Internet regulators are pushing a controversial plan to restrict public access to WHOIS Web site registration records. Proponents of the proposal say it would improve the accuracy of WHOIS data and better protect the privacy of people who register domain names. Critics argue that such a shift would be unworkable and make it more difficult to combat phishers, spammers and scammers.
A working group within The Internet Corporation for Assigned Names and Numbers (ICANN), the organization that oversees the Internet’s domain name system, has proposed scrapping the current WHOIS system — which is inconsistently managed by hundreds of domain registrars and allows anyone to query Web site registration records. To replace the current system, the group proposes creating a more centralized WHOIS lookup system that is closed by default.
According to an interim report (PDF) by the ICANN working group, the WHOIS data would be accessible only to “authenticated requestors that are held accountable for appropriate use” of the information.
“After working through a broad array of use cases, and the myriad of issues they raised, [ICANN’s working group] concluded that today’s WHOIS model—giving every user the same anonymous public access to (too often inaccurate) registration data—should be abandoned,” ICANN’s “expert working group” wrote. The group said it “recognizes the need for accuracy, along with the need to protect the privacy of those registrants who may require heightened protections of their personal information.”
The working group’s current plan envisions creating what it calls an “aggregated registration directory service” (ARDS) to serve as a clearinghouse that contains a non-authoritative copy of all of the collected data elements. The registrars and registries that operate the hundreds of different generic top-level domains (gTLDs, like dot-biz, dot-name, e.g.) would be responsible for maintaining the authoritative sources of WHOIS data for domains in their gTLDs. Those who wish to query WHOIS domain registration data from the system would have to apply for access credentials to the ARDS, which would be responsible for handling data accuracy complaints, auditing access to the system to minimize abuse, and managing the licensing arrangement for access to the WHOIS data.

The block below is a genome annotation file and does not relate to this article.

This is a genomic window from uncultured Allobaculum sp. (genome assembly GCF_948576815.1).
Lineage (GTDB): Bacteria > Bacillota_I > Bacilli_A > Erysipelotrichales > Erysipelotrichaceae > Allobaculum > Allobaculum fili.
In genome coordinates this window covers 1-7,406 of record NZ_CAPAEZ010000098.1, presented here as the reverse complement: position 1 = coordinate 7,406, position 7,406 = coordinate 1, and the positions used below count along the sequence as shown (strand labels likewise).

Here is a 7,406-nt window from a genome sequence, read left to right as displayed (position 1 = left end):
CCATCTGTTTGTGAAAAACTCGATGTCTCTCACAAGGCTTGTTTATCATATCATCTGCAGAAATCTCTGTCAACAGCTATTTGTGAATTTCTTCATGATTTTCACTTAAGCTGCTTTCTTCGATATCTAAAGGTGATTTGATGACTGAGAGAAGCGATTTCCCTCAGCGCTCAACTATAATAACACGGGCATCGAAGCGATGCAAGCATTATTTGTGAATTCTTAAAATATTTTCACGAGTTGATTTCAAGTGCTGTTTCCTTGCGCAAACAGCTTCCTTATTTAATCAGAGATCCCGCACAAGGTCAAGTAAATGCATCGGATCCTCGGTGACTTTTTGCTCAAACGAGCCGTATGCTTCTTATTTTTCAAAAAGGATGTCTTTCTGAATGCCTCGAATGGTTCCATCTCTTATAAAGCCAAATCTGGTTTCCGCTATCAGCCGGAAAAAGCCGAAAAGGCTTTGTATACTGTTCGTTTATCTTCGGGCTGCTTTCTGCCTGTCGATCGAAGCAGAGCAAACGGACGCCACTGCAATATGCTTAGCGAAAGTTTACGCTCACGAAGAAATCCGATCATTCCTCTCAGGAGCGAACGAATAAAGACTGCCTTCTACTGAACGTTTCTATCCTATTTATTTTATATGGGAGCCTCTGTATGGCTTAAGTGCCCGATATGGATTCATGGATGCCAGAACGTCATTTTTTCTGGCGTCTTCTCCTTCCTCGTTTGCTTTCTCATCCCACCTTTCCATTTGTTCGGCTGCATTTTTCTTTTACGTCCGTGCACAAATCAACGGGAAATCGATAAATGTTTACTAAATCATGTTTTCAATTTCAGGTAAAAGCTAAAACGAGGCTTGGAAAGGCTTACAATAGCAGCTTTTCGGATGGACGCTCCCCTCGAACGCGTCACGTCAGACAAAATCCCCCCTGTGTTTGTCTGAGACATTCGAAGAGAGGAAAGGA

The plan acknowledges that creating a “one-stop shop” for registration data also might well paint a giant target on the group for hackers, but it holds that such a system would nevertheless allow for greater accountability for validating registration data.
Unsurprisingly, the interim proposal has met with a swell of opposition from some security and technology experts who worry about the plan’s potential for harm to consumers and cybercrime investigators.
“Internet users (individuals, businesses, law enforcement, governments, journalists and others) should not be subject to barriers – including prior authorization, disclosure obligations, payment of fees, etc. – in order to gain access to information about who operates a website, with the exception of legitimate privacy protection services,” reads a letter (PDF) jointly submitted to ICANN last month by G2 Web Services, OpSec Security, LegitScript and DomainTools.
“Internet users have the right to know who is operating a website they are visiting (or, the fact that it is registered anonymously),” the letter continues. “Today, individuals review full WHOIS records and, based on any one of the fields, identify and report fraud and other abusive behaviors; journalists and academics use WHOIS data to conduct research and expose miscreant behavior; and parents use WHOIS data to better understand who they (or their children) are dealing with online. These and other uses improve the security and stability of the Internet and should be encouraged not burdened by barriers of a closed by default system.”
Other public comments submitted so far reflect angst over the geopolitical ramifications of the proposed changes. For example, Afnic, which is the registry for the domain names in the geographical area of France (.fr) among others, notes that the ARDS would have to be legally established in at least one country, and its technical infrastructure would also have to be under at least one jurisdiction.